I take a few more photos, savoring the moment. Post them to Instagram. Send a free snaps and texts. Then I tighten my pack and start walking.
In the morning I hike with Andy, who is from England originally but lives in New Zealand. We coast the first easy three miles, taking photos at the Mile 1 sign and the famous sign by the railroad tracks that shows us that we’ve gone three miles. Alex and Petra join us for a dance at the sign, which Andy records. We are here at last!
I stop and load up on water at a flowing creek. There, Rolling Thunder, a long-time friend of Scout and Frodo’s, joins Andy and me, and the three of us hike together for the rest of the day. The conversation jumps from English slang to trail stories to all sorts of other topics. We take a few breaks to appreciate the views, then we find a lunch spot in a shady patch of dirt.
I’ve been ignoring the storm happening in my gut for a while now, so I finally accept my fate and go off to dig my first cathole of the PCT. Got that out of the way. I rejoin my little group for lunch, which is a tuna wrap with crushed white cheddar cheese-its followed by some Easter candy that I still have, despite seemingly constantly pigging out on it. At lunch Andy says he likes Pepsi more than Coke, which is patently wrong. Then I say that I have to go dig another cathole, bemoaning my challenges so far today and wondering aloud why this is happening to me. “Because you’re a terrible person and you’re being punished,” RT quips immediately in his Australian snark. I crack up as I skulk into the woods yet again. Two catholes down. How many more?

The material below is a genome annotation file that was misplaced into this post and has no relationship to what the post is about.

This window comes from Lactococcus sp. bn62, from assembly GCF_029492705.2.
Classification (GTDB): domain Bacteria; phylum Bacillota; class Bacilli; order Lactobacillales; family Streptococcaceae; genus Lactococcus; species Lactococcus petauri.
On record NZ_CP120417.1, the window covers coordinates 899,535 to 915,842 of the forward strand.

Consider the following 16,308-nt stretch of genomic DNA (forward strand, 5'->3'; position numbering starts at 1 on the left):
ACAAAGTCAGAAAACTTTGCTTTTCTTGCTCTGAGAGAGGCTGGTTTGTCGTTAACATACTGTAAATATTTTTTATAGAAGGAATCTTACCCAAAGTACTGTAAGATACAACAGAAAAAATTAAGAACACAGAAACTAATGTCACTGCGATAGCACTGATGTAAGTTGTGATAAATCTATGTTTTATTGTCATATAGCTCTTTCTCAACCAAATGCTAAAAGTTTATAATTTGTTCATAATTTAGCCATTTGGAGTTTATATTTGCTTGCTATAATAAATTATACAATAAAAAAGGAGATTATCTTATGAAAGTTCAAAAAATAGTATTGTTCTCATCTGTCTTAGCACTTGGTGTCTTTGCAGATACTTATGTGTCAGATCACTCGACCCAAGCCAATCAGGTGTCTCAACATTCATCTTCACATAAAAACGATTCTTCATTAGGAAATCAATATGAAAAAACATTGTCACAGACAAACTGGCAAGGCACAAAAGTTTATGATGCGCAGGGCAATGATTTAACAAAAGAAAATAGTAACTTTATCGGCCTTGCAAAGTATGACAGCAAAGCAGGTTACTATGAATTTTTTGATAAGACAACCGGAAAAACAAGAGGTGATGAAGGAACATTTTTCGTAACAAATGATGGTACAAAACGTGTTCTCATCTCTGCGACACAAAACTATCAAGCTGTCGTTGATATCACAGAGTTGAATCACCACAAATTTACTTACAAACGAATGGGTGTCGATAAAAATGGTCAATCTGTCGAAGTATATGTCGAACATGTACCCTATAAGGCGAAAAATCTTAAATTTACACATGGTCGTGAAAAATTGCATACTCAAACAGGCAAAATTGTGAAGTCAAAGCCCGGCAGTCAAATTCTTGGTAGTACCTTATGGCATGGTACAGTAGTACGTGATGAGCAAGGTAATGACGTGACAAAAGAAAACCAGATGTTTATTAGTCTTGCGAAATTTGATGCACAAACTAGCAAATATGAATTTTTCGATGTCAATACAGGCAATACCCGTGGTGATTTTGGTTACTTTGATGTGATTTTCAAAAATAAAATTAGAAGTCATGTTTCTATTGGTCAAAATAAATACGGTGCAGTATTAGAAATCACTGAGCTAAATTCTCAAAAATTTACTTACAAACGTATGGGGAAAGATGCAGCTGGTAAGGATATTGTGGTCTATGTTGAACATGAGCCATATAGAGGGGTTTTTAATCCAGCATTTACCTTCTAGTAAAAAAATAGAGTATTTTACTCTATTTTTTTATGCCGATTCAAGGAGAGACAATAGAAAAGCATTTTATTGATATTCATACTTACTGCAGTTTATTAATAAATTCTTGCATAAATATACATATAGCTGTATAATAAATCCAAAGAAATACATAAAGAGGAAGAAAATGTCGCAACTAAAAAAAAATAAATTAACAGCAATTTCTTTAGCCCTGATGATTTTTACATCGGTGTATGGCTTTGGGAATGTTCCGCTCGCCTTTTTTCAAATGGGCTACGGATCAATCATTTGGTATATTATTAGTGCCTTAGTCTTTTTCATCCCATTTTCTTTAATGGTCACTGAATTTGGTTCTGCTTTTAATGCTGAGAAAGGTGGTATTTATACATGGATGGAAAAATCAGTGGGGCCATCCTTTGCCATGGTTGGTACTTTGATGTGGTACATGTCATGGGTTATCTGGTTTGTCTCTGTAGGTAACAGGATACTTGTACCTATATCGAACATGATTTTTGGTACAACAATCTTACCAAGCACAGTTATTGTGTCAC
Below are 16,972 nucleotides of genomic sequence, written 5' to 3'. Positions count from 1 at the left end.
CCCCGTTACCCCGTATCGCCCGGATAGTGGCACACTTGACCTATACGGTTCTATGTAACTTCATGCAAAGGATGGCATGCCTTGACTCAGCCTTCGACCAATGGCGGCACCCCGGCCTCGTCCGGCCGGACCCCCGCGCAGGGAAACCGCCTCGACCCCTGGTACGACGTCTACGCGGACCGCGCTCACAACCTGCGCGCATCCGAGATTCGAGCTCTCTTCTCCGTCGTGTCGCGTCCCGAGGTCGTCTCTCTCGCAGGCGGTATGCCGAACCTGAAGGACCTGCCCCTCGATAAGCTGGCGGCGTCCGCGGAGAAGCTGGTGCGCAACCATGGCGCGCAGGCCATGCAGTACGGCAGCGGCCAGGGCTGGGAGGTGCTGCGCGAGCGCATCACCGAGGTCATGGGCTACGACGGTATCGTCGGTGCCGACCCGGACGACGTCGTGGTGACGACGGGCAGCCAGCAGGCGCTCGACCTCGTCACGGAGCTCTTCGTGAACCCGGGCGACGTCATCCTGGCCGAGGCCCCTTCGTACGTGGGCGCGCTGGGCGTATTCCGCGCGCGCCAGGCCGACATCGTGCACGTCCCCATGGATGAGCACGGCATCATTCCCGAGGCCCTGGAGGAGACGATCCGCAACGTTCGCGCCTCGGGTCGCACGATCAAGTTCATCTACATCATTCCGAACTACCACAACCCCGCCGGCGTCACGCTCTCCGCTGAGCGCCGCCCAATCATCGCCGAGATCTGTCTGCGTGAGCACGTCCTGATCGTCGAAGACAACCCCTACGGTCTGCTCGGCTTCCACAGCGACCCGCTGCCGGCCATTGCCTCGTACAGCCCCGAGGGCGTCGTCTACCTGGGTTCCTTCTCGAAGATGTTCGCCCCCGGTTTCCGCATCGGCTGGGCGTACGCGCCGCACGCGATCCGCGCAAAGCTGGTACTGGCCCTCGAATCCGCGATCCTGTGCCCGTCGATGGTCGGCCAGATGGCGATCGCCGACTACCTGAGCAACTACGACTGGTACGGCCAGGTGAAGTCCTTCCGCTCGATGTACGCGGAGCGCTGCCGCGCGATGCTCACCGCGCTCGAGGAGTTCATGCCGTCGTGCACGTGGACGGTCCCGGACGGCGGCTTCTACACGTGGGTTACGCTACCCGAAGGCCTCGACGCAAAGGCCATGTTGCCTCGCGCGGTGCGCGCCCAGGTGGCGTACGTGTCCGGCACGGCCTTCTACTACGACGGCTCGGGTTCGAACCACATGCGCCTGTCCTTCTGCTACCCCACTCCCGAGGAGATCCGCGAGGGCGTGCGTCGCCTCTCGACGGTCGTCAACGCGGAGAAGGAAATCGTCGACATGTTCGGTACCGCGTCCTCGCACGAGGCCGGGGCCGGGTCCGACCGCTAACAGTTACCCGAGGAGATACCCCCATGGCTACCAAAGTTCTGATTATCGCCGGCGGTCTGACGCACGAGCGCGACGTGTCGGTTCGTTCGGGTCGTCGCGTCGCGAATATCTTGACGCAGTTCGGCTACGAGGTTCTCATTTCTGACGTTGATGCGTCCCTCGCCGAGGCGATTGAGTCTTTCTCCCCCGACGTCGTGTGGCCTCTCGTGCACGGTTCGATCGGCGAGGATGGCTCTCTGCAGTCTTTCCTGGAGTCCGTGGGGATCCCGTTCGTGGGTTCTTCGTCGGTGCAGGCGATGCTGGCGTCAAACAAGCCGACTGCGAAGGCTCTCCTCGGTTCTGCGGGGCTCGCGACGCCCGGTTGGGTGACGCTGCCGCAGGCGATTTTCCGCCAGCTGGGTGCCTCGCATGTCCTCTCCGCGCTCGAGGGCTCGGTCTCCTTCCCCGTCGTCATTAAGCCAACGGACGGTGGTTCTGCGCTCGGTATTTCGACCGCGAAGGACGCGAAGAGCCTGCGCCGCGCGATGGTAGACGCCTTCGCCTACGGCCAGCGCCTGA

At least one today, it turns out. Something is not agreeing with me and I have to pull over less than a mile later to dig again. I hear Andy’s voice after a while. “Are you alright?” I laugh. “Yeah. Just going through some intestinal distress.” A few minutes back down the trail, Petra gives me ibuprofen, a bright pink tab of it, and “Czech immodium,” as she calls it. Both seem to do the trick.
The rest of the day is beautiful. Meandering switchbacks leading to flat, highway-like trails at the top of a ridge. Views for days down to Hauser Canyon. Wildflowers. This is so NOT the AT. I’ll always love the Appalachians. They’re home. But this? This is already extraordinary.
On the way down to Hauser, Andy, RT, and I play Would You Rather, but my questions are extremely PG compared to theirs. We descend the hill, down down down, until we see hikers gathered in a stand of trees. I think this can’t possibly be camp, but I check Guthook (sorry, Far Out. Can’t get used to that) and it says we’re here. 15 miles! It felt like five. This is so much easier than the AT!
I get set up and then join the huge group of hikers for a little chat. There’s Andy, plus the group of four from the Czech Republic, James from near Birmingham in England, Feather Blue from Minnesota, Charlie from Oregon, and a few others whose names I didn’t catch. Soon it’s dinner time, and I have my first teriyaki rice side of the trail with a cup of green tea.
The conversation grows sillier and more animated as the night goes on. The sun sets. James tells us about his first Chipotle experience, where he somehow, inexplicably, was given a taco with just rice in it and all the toppings on the sides. Feather Blue and I swap AT stories. The Czech hikers share their bottle of homemade slivovice, a strong alcoholic beverage made with plums.
Andy and I stay up talking for a while after we’re all gotten ready for bed. We decide to try to leave by 6 to make it to breakfast at Lake Morena in the morning.
I love hikers. I love the trail already. It feels so good to be out here doing the thing. I am content and excited and exactly where I need to be.